And there are plenty of those around. Cab’s world domination makes any grape exotic in comparison. And that’s before you go busting wine stylin’ moves. Other grapes get the full Kama Sutra thrown at them; Cabernet is strictly missionary.
And then there’s the perception of Cabernet drinkers as older people who “know what they like” – which is probably to have sex with the lights off and their clothes on. The herd of rude, red-faced old men who elbowed their way through a recent public tasting of Coonawarra wines did little to dispel this myth.
But Cab doesn’t just lack hipster drinkers; where are the with-it winemakers when you need them? Probably with their head in a vat of whole-bunchy Syrah or skin-contact Savagnin. Wherever, they’re certainly not standing on their soapbox for contemporary claret.
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If Chinese millionaires and imposing Châteaux lend Bordeaux an air of aloofness, Cabernet in Australia may suffer from a different kind of inaccessibility. Coward points out that Coonawarra and Margaret River, Australia’s finest regions for the variety – and the ones hell-bent on championing it – are also bloody miles from anywhere. The cellar doors of the country’s Chardonnay and Pinot havens – think Yarra Valley, Mornington Peninsula, Adelaide Hills and Tasmania – are abuzz with trendsetting daytrippers. There’s brilliant Cab tucked into the valleys of Eden, Clare and Yarra, of course, but it’s often overlooked.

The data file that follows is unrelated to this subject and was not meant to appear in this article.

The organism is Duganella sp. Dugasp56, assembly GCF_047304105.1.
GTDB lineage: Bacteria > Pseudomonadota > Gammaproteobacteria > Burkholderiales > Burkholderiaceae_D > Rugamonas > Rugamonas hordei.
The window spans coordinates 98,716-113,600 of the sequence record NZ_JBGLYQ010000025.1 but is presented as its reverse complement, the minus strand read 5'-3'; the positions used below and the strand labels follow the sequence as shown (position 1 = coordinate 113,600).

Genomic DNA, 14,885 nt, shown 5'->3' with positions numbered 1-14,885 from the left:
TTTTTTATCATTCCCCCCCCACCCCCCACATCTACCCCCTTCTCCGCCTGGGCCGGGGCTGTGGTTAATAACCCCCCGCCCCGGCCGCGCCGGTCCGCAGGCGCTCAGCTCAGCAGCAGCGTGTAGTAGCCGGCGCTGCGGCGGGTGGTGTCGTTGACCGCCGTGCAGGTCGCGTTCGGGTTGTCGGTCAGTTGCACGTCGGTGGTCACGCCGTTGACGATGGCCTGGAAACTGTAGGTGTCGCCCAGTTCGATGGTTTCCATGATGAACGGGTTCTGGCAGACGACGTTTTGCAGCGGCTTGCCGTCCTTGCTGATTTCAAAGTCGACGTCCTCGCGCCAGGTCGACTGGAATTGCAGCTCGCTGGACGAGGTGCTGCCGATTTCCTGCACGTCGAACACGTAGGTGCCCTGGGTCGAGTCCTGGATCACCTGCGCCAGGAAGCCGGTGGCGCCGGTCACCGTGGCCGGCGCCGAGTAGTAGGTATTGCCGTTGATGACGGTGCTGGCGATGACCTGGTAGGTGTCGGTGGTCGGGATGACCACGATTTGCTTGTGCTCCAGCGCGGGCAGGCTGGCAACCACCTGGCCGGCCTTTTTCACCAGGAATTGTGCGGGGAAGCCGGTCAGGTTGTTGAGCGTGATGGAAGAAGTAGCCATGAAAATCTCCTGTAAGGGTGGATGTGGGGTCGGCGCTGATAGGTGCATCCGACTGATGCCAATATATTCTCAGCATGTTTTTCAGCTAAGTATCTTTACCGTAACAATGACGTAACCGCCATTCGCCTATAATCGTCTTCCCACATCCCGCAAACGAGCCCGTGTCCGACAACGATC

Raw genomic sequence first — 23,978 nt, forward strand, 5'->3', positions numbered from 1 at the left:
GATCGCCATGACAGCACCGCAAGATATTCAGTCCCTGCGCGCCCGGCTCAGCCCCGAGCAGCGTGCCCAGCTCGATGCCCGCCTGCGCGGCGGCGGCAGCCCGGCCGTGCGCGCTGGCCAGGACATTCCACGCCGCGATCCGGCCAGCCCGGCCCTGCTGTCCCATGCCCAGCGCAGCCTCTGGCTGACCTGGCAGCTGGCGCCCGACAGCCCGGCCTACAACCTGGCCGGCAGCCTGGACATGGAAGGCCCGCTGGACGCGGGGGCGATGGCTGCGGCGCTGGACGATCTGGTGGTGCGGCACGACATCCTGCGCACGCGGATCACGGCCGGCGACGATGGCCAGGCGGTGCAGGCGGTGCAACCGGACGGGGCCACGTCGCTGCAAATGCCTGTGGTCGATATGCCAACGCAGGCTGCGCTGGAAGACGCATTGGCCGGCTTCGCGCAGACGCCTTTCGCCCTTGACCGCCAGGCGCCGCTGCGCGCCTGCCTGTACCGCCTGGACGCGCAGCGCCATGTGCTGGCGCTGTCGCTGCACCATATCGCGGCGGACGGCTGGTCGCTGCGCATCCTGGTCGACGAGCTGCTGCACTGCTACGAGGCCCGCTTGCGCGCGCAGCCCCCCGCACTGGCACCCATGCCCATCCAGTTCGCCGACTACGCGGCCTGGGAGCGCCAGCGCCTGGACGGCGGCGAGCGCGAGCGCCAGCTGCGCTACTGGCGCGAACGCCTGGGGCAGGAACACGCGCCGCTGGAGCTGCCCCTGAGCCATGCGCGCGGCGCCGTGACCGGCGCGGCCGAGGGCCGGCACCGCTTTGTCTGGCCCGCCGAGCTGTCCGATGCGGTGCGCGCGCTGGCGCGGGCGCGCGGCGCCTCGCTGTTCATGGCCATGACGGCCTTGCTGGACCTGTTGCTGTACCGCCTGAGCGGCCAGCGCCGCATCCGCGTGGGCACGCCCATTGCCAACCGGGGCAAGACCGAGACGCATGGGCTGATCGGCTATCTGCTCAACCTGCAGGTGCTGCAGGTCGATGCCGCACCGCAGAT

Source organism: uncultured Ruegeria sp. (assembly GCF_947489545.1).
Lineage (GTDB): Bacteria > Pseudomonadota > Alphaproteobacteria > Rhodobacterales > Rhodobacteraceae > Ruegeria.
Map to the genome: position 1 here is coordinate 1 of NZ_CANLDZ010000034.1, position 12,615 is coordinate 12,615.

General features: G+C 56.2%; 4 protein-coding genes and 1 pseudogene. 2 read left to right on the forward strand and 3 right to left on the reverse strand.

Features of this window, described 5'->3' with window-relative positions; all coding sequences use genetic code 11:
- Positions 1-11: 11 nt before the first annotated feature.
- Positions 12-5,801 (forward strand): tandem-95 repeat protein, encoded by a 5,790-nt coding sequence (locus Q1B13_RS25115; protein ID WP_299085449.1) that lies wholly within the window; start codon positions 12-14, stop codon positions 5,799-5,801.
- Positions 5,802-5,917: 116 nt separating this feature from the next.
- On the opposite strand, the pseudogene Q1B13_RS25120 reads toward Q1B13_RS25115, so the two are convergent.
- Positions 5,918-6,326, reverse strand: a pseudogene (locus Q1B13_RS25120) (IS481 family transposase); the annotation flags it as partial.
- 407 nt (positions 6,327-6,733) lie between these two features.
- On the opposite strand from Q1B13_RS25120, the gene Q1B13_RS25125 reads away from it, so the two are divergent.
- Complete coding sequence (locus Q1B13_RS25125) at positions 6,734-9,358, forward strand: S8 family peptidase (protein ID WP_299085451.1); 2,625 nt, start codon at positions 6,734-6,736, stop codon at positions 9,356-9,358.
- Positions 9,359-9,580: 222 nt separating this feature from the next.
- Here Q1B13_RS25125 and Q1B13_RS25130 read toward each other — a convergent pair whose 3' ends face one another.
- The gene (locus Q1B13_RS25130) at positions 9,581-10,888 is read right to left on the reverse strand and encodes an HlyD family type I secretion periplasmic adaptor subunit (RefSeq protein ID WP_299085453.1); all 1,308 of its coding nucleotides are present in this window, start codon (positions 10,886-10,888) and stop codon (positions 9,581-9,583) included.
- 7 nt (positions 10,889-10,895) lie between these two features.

And then there’s one other theory, perhaps one that could only have come from someone who’s slowly discovering he should have stayed in the Cabernet closet. But here goes: maybe they’ve forgotten that there’s nothing quite like great Cabernet because they haven’t had one in a while. And by “great” I don’t mean Bordeaux and I don’t mean expensive. I mean a good producer and region, good bottle age and an auspicious time and place – think food, company, even weather.